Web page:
Background: Effective interventions are needed to support health behaviour change for cardiovascular disease (CVD) prevention. Decision tools encourage behaviour change but their effectiveness when used in shared decision-making with health professionals (HPs) is unknown.
Aim: To test the feasibility of using a novel, paper-based tool for shared decision-making in initiating behaviour change. Design & setting: A feasibility study in five general practices in Northern Ireland.
Method: Adults with, or at high risk of, CVD were invited to discuss their diet and physical activity (PA) with an HP. Using a paper-based decision aid in shared decision-making about behaviour change, their capabilities, opportunities, and motivation were considered. Diet and PA were assessed at baseline, 1, and 3 months using the Dietary Instrument for Nutritional Education (DINE) and the Recent Physical Activity Questionnaire (RPAQ); accelerometers measured PA at baseline and 3 months. Semi-structured interviews, analysed thematically, explored participants’ and HPs’ views of the process.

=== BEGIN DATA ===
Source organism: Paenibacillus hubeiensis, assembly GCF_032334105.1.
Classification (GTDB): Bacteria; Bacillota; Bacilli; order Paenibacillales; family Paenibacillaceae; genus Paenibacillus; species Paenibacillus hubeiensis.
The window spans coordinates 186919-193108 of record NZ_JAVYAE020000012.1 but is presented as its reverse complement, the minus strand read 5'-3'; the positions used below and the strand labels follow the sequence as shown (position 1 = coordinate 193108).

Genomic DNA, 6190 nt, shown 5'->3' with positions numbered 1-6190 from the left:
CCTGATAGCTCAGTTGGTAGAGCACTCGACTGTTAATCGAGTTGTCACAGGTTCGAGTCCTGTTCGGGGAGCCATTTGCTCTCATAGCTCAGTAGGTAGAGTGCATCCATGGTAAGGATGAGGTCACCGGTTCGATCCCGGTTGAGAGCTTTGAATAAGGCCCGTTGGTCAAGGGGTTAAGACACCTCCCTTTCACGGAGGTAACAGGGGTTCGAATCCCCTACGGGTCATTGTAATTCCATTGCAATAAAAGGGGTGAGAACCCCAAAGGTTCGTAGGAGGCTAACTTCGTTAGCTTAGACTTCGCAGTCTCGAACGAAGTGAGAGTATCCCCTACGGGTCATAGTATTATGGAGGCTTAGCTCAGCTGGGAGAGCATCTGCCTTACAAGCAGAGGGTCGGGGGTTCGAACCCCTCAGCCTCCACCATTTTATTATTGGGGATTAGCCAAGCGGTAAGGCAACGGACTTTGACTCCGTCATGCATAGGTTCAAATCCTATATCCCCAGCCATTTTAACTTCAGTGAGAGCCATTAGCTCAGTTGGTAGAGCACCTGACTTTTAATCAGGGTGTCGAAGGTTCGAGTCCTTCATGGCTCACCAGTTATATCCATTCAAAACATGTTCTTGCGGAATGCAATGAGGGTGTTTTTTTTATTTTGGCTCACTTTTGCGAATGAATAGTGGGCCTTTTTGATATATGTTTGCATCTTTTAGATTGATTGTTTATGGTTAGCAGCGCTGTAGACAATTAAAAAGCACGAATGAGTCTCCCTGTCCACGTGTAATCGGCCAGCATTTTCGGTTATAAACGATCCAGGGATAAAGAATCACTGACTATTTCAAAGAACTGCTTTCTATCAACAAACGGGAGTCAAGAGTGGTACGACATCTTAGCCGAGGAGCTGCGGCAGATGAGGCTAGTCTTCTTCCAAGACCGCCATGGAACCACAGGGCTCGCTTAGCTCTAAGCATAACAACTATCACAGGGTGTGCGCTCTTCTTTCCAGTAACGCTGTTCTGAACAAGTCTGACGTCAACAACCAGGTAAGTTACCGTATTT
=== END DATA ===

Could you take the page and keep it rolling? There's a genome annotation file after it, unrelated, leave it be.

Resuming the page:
Results: The positive response rate to study invitation was 28% (45/162); 23 were recruited (aged 43–74 years; 50% male; <40% met diet or PA recommendations); and 87% (20/23) completed the study. All interviewees valued the tool’s structure, succinct content, and facilitation of discussion. HPs’ sharing of relevant personal experience encouraged behaviour change; social responsibilities, health conditions, and beliefs restricted change. HPs’ workloads prohibited the tool’s routine use.
Conclusion: Recruitment and completion rates suggest that using a novel, paper-based tool in shared decision-making for behaviour change is feasible. HPs’ workloads constrain its use in practice, but qualitative findings indicate its potential value. Cross-sector collaborative exploration of sustainable models to promote behaviour change is needed.
- General Practice
- Primary Care
- Health behaviour change
- Physical Activity
- Cardiovascular disease
- Decision support
- Decision Making
ASJC Scopus subject areas
- Health Professions(all)